This post was prepared for my ethics course.
This section is devoted to two topics: One is freedom and determinism, and the other is criminal punishment. Although the issues seem to be very separate, I have put them together for a reason. One significant motivation for criminal punishment has been the issue of desert. That is pronounced like dessert, but it comes from the same root word as the word deserve. Now there are other reasons, perhaps, for criminal punishment (deterrence, protection of society, etc.), but some people think criminal punishment is first and foremost about giving people what they deserve.
On the other hand, we might ask why one person is virtuous and the other vicious? How did Mother Teresa end up the way she did, and how did Jeffrey Dahmer end up the way he did? Are they both simply the inevitable products of heredity, environment, or even (if you believe in God), God's predestination, or fore-ordination of all events before the foundation of the world (a belief held by Calvinists even today). Is it possible that if Jeffrey had had Teresa's heredity and environment, he (she?) would have been virtuous, and if Teresa had had Jeffrey's heredity and environment, she would have been a serial killer? This is the thesis of determinism, and some people have the inclination to withdraw claims of desert when they start thinking things through from a deterministic perspective. The line of thought leads us to think that the very idea of one person deserving one outcome, and another deserving another outcome, doesn't make sense. But this is a difficult conclusion to accept, it is the idea that in the last analysis, nothing is really anyone's fault, since their actions are the inevitable result of what came before.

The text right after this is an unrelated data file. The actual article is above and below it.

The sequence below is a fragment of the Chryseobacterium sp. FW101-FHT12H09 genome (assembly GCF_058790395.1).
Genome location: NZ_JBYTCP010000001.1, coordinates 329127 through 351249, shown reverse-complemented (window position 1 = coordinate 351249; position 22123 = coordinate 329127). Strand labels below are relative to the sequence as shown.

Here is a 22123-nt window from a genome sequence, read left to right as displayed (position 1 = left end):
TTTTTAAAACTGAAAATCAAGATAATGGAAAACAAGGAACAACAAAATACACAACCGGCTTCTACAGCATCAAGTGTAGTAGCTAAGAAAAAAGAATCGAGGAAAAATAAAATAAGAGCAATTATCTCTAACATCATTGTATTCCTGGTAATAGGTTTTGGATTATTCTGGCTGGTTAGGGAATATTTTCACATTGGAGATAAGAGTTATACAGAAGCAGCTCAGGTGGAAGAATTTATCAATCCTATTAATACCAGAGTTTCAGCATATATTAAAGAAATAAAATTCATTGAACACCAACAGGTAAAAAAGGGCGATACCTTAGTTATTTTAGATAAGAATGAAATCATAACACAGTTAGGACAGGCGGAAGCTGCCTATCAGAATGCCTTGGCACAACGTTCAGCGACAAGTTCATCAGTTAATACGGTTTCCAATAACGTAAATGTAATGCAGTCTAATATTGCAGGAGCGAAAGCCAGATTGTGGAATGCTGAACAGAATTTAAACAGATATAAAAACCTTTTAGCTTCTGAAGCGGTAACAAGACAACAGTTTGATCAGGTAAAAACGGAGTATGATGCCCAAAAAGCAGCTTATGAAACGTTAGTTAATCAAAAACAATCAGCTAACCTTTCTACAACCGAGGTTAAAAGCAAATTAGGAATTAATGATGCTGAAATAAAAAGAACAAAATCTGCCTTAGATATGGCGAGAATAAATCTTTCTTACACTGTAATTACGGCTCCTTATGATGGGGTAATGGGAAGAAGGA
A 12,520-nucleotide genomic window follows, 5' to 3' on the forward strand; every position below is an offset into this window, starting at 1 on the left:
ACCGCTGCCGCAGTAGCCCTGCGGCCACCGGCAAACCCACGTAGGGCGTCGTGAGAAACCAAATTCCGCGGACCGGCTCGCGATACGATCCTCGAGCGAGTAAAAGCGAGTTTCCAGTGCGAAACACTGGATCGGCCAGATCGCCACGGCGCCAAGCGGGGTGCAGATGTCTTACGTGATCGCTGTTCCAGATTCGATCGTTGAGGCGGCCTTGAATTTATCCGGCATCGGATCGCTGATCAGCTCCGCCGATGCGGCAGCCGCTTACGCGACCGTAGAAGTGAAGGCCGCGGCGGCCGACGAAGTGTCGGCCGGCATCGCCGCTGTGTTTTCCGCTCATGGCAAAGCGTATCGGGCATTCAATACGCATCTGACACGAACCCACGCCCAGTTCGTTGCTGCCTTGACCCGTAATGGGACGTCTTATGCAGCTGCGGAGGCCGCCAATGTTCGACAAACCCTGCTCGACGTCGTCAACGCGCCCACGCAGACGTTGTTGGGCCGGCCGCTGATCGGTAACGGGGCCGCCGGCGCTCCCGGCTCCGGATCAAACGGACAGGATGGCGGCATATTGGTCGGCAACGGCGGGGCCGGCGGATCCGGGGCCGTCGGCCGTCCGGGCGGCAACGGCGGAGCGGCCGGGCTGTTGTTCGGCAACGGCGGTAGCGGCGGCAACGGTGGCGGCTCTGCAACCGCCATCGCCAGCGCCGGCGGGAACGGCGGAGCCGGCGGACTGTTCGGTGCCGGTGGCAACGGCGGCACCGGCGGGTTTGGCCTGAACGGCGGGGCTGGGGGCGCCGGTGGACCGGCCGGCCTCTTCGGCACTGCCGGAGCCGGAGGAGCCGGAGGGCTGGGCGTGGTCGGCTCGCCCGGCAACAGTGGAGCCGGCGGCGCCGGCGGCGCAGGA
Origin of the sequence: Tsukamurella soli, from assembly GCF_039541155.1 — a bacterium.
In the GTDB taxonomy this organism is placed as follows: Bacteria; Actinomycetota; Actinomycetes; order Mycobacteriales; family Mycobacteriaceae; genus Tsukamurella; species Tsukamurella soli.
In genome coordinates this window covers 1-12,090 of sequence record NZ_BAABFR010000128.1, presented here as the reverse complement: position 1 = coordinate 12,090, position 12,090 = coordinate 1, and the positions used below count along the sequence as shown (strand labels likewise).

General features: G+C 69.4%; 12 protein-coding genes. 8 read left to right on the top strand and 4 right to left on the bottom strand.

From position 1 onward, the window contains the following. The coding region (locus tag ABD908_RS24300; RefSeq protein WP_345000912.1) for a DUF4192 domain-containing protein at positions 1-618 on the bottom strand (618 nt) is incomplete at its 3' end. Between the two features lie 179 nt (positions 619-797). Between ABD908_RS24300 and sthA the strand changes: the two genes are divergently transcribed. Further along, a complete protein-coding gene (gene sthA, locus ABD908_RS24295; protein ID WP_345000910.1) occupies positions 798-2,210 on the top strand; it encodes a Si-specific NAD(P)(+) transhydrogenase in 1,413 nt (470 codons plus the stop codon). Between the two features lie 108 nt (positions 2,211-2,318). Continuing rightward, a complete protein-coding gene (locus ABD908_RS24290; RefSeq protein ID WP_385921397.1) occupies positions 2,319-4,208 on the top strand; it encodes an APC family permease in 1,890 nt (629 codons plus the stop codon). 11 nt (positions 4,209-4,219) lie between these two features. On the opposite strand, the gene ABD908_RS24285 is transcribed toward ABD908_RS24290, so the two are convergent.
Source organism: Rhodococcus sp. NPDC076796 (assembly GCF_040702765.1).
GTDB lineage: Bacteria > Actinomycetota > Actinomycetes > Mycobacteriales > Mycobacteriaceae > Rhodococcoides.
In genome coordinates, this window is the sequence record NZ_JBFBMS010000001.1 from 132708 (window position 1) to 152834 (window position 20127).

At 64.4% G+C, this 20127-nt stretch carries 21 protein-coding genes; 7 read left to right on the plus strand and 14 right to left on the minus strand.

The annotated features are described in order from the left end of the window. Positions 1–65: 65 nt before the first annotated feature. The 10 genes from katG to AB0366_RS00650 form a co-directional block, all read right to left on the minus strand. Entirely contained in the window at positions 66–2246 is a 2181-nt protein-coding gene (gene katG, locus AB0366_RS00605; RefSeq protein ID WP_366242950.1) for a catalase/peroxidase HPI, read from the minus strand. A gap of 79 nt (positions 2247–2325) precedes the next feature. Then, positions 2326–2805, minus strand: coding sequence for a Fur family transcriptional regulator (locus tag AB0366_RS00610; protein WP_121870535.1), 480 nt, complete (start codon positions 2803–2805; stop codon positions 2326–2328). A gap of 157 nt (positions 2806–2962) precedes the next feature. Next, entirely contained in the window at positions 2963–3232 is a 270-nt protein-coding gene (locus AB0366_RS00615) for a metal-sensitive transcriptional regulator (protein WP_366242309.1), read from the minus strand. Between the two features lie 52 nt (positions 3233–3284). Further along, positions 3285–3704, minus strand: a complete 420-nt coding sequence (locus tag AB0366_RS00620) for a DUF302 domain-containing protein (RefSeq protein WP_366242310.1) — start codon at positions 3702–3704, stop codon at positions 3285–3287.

There are a couple of ways of responding to this. The first approach, taken by philosophers such as Moritz Schlick and J. J. C. Smart, suggests that what moral responsiblity is all about it finding the right behavior to modify. They maintain that the very idea of deserving punishment is a barbaric notion we need to just get over.
The second approach is to say that looking all the way up the causal chain and seeing someone's actions as the result of past causes obscures the most important fact, and that is the fact that the person not only performed the act, but wanted to perform the act. It wasn't as if Jeffrey Dahmer wanted to be virtuous, but some alien power forced him to commit murder against his will. No, these crimes were willed actions, however inevitably they might have followed from past events.
The third option is the option of libertarian free will. When we act, we can do otherwise. Perhaps this kind of free will is a gift from God. Even the physical world, if we accept what modern physicists tell us, isn't strictly determined. So, perhaps, our actions aren't strictly determined either.
So, I would ask two questions: Can we talk about what people deserve? To do so, do we have to reject determinism? If we can deserve something good for doing something good, and deserve something bad for doing something bad, should that be the primary basis on which we determine how criminals should be punished? And does it provide a basis for the traditional doctrine of eternal hell?